Tips: Writing for the web
- Since website visitors scan web pages, write in chunks that can be read and understood quickly.
- Use heading and subheadings to organize your content.
- Use bulleted lists when it makes sense.
- Don’t use jargon unless appropriate to your audience.
- Use active voice.
- Keep it short.
You have two choices when it comes to imagery — original photography or stock photos. Whatever you choose, be sure that the images work together with the text to tell your story. Someone who isn’t familiar with what you do should be able to read and easily understand what you are all about.
Take the time to test the site throughout the building process, and test as often as time allows. The last thing you want to do is wait until the site is built and then test it, only to discover that some things need to be re-worked.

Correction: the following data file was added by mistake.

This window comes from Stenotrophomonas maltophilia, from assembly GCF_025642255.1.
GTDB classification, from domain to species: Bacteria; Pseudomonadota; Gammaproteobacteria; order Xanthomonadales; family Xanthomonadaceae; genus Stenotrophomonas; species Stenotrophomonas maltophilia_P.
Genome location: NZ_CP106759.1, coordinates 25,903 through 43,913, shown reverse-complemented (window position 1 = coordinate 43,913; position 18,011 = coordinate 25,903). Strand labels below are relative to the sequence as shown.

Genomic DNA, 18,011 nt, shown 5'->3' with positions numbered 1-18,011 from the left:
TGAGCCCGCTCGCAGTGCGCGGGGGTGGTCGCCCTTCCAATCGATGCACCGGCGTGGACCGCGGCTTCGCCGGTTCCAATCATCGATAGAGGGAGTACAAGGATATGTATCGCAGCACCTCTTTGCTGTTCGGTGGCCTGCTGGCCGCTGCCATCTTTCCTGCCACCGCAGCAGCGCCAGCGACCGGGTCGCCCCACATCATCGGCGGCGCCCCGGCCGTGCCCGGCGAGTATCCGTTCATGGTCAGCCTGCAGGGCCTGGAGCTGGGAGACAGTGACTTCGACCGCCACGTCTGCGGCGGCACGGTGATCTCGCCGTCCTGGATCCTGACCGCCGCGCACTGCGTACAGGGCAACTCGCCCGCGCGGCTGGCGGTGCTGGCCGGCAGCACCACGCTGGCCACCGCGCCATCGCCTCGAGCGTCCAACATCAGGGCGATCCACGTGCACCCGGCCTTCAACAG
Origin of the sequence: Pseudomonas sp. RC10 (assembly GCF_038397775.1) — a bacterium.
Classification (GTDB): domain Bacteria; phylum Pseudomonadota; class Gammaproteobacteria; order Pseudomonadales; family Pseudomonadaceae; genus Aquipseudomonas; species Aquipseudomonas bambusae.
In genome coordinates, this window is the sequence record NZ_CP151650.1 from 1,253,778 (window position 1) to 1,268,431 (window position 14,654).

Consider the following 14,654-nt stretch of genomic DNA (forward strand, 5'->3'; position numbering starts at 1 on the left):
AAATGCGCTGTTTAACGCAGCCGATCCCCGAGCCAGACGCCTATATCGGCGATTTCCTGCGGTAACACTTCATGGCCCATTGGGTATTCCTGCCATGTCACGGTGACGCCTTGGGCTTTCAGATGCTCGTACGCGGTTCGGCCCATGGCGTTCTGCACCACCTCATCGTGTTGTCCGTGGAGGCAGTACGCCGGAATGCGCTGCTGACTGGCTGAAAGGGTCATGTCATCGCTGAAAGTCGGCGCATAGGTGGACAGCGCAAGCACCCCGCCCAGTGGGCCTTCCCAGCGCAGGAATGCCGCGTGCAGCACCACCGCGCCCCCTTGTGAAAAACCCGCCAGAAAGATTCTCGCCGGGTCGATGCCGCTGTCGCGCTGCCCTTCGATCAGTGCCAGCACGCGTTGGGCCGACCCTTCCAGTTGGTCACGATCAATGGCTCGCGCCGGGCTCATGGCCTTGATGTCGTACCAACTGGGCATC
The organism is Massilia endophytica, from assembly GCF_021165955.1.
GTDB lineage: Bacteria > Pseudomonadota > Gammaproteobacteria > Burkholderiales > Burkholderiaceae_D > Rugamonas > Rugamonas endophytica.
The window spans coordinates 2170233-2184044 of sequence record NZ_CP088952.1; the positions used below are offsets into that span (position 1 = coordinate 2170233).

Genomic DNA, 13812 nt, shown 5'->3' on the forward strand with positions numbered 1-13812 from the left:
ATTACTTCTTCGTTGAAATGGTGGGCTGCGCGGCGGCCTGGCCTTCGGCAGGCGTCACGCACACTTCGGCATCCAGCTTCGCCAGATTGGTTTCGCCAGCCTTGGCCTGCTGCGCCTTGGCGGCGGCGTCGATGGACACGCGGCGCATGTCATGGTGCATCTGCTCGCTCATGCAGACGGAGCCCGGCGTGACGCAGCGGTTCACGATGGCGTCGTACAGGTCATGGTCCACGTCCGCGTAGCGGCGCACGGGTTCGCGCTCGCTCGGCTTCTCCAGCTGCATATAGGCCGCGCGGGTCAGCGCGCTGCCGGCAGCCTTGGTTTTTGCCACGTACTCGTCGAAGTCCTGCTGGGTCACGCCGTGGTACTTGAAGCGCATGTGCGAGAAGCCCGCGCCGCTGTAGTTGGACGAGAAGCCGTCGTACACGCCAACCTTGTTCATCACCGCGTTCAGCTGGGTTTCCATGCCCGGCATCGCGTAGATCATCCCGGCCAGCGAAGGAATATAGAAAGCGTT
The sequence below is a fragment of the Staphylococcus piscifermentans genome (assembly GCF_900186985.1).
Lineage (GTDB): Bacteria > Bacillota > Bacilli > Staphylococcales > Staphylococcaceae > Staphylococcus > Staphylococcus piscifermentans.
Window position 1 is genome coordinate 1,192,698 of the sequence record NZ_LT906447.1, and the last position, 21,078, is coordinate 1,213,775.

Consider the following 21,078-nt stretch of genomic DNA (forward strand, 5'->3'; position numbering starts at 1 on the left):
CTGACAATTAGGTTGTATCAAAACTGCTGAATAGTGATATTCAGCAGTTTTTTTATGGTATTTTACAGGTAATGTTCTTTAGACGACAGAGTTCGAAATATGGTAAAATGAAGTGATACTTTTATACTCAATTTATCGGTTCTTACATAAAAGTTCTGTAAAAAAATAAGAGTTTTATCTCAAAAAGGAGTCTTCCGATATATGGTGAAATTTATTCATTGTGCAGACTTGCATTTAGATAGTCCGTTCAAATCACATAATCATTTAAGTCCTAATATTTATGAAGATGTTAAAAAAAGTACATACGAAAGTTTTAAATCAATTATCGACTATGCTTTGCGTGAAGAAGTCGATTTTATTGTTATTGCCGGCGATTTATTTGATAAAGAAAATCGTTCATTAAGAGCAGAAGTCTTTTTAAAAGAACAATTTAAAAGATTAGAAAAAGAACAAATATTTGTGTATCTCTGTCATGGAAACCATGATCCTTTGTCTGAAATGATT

Here are some things to look at before you launch:
- Check spelling, grammar and punctuation.
- Forms. Fill out the form(s) and submit. Are the instructions easy to understand? Does the completed form get sent to the right person?
- Site speed. How long does it take the page to load?
- Links. Do all of the links work? Fix any dead links and 404 page errors.
- Site navigation. Does the organization of the website make sense to potential customers/clients? Is it easy for them to find what they are looking for? Actually ask a few to take a look. Give them some information to find and ask them about their experiences.
- Responsive sites. Review your site on different devices such as phones, tablets, laptops and desktops. Your site should look good on all these devices.
by Paula Mottshaw
Paula Mottshaw specializes in web design and graphic design (print materials) for healthcare and nonprofits. She can be reached at firstname.lastname@example.org or on LinkedIn at www.linkedin.com/in/paulamottshaw.